Academic inquiry, at its most basic, is simply asking questions. When many students enter college, they tend to approach research and writing as a means to answer or “prove” an existing position or stance. However, this is not how research and writing should work. Instead, we should approach our research, reading, and writing as a means of inquiry and exploration. So, how do we do this?
You have probably heard the term “critical thinking” before. Critical thinking refers to a broad set of skills that aid higher-order thinking. The National Council for Excellence in Critical Thinking defines it as “the intellectually disciplined process of actively and skillfully conceptualizing, applying, analyzing, synthesizing, and/or evaluating information gathered from, or generated by, observation, experience, reflection, reasoning, or communication, as a guide to belief and action” (Paul & Scriven, 1987). In short, “critical thinking” is a combination of skills, exercises, or processes that help thinkers and scholars intellectually approach information and ideas. Some of these processes are overt, whereas others become intrinsic over time and practice.
Critical thinking, and the skills associated with it, is a core tenet of academic inquiry. If academic inquiry is the process of asking increasingly complex questions through exploring new ideas, critical thinking is the means by which we approach and conceptualize the information we encounter in this process.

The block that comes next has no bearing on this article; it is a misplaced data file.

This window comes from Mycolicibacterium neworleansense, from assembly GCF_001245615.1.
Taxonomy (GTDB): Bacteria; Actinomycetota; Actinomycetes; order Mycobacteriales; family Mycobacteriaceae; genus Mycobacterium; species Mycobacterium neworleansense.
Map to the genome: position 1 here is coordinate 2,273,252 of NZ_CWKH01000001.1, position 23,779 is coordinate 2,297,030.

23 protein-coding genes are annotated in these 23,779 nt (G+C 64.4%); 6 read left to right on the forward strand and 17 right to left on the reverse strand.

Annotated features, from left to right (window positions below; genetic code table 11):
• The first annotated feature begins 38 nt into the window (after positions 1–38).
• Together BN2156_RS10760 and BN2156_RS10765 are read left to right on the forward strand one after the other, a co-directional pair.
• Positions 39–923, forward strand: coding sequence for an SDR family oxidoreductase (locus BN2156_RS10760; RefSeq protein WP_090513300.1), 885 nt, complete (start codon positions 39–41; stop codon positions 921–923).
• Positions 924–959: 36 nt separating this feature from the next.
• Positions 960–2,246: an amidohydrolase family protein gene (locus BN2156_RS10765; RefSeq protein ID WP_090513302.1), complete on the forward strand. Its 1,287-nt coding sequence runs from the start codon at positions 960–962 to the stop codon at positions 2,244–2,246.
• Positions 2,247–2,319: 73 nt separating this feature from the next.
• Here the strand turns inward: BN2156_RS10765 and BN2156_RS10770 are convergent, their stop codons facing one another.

Approaching information critically and with an open, inquiring mind helps us make connections between ideas, analyze existing viewpoints, identify potential gaps in the research, and make informed, evidence-based decisions. It also provides the context needed to enter the ongoing scholarly conversation in your field of study. Furthermore, thinking about research in this manner can prevent us from falling into common writing mistakes, like making tautological arguments.
In the end, it is important to remember that research and writing aren’t meant simply to demonstrate understanding but should also serve as vehicles for additional learning. You can learn more about how to approach your research from a place of inquiry on our Research and Academic Inquiry page.
Paul, R. & Scriven, M. (1987). Defining critical thinking [Conference presentation]. Annual International Conference on Critical Thinking and Education Reform.
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